Sunday, January 05, 2014

Supporting cast lifts Saints over Eagles

By John McMullen

PHILADELPHIA - It was always going to follow the New Orleans Saints until, well ... it stopped following them.

Veteran kicker Shayne Graham checked his rear-view mirror, sped-up through a
red light and shook a rather persistent tail when he booted a game-winning
32-yard field goal as time expired to lift the Saints over the Philadelphia
Eagles, 26-24, in an NFC wild-card matchup on Saturday night.

It was the first road playoff win in franchise history after five consecutive
losses.

When Eagles first-year starting quarterback Nick Foles found rookie tight
Zach Ertz slipping off the line unnoticed to put the Eagles on top 24-23,
Drew Brees had 4 1/2 minutes to erase a narrative which has defined him and
his organization for years.

Brees did convert two key third downs with a pair of quarterback sneaks on the
ensuing Saints' possession but it was his supporting cast of Darren Sproles,
Mark Ingram, the little-used Khiry Robinson, and Graham that did the heavy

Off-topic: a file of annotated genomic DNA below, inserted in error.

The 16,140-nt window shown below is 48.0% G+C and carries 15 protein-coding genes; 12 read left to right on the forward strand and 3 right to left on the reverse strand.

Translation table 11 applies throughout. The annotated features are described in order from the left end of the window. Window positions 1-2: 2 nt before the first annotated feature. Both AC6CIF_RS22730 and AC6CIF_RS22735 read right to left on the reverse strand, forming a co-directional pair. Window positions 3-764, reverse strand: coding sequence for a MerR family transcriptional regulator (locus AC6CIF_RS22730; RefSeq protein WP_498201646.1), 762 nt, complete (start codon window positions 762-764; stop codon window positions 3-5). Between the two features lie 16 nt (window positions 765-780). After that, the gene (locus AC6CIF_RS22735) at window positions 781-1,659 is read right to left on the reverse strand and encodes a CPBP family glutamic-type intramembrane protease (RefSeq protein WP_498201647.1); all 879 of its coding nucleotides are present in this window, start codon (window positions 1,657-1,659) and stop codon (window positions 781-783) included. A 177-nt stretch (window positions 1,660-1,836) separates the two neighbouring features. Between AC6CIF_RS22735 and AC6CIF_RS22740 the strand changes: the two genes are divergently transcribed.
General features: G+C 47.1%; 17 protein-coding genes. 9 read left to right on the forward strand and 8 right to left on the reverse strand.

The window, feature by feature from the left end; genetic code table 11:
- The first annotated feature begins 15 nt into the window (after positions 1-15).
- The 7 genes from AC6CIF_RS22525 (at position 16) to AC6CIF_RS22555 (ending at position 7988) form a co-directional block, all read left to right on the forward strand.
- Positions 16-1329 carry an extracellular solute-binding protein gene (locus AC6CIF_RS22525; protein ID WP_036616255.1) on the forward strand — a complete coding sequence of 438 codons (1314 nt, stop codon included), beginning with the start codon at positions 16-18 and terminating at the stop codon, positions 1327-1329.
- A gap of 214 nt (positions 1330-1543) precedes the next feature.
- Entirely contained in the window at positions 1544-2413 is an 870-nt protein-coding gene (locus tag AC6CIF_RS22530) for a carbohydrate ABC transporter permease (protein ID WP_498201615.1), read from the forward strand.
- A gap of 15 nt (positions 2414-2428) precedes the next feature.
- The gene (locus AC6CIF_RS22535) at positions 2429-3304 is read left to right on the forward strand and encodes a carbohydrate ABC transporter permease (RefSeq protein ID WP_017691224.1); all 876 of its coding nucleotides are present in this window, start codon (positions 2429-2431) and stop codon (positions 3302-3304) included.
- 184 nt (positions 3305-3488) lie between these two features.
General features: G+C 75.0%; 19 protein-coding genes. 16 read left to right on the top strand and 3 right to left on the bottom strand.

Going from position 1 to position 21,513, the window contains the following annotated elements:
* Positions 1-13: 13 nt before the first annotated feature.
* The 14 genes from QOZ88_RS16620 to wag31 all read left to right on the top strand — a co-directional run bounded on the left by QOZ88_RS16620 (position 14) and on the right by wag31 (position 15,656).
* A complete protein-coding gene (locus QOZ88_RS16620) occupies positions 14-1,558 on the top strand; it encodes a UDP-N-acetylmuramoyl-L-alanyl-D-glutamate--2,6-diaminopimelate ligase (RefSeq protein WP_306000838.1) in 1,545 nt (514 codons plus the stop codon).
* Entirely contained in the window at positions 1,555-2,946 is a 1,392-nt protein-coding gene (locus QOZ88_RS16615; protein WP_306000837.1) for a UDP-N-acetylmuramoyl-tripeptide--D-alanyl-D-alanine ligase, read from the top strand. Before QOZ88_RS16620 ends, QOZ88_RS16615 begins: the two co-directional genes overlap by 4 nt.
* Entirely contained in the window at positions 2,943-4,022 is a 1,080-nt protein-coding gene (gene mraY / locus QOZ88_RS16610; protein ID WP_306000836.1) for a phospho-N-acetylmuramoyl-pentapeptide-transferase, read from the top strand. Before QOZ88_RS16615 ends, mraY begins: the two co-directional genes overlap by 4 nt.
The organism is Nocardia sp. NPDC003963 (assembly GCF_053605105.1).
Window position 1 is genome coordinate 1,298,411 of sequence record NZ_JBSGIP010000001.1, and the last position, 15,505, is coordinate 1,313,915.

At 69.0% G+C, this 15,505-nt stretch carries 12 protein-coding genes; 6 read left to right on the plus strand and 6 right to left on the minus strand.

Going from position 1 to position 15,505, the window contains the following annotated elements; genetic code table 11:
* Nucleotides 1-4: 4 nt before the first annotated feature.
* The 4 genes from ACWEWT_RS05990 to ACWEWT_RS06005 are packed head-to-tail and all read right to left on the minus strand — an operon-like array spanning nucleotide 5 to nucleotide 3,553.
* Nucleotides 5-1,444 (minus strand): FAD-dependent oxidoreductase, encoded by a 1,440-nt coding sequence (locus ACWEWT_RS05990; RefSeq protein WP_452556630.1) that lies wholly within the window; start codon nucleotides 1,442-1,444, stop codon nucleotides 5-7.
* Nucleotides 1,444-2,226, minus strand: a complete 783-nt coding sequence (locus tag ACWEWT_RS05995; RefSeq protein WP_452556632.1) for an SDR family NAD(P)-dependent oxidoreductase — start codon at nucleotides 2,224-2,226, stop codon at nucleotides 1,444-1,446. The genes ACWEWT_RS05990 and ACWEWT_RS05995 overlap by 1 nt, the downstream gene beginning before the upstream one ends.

lifting.

The journeyman Graham, who replaced long-time kicker Garrett Hartley after
Week 15, finally ended New Orleans' road playoff curse by calmly kicking
the game-winner in a raucous environment.

Brees finished  20-of-30 for 250 yards with a touchdown and two interceptions,
while Ingram carried the ball 18 times for 97 yards and a touchdown.

"It's just, man, believing in each other, ignoring what everyone else has to
say," a relieved Brees said.

The Saints' well-documented troubles away from the Superdome have been a sore
spot for Sean Payton and Co. but they were real ... very real.

New Orleans arrived in Philadelphia with more talent, more experience and a
better record than the Eagles. Ask your average NFL observer and he or she
probably would have picked the Saints in a rout if this game was being played
on neutral turf, never mind the Superdome.

But, the Saints aren't the same team when you take them off the fast track in
New Orleans as evidenced by their 8-0 record as the host during the regular
season versus their 3-5 mark as the visitor. NOLA often forgets to pack its
high-powered offense when leaving the Bayou, averaging 34 points per game in
Cajun Country compared to 16.9 in strange area codes.

And then you have Brees, the brilliant future Hall of Fame quarterback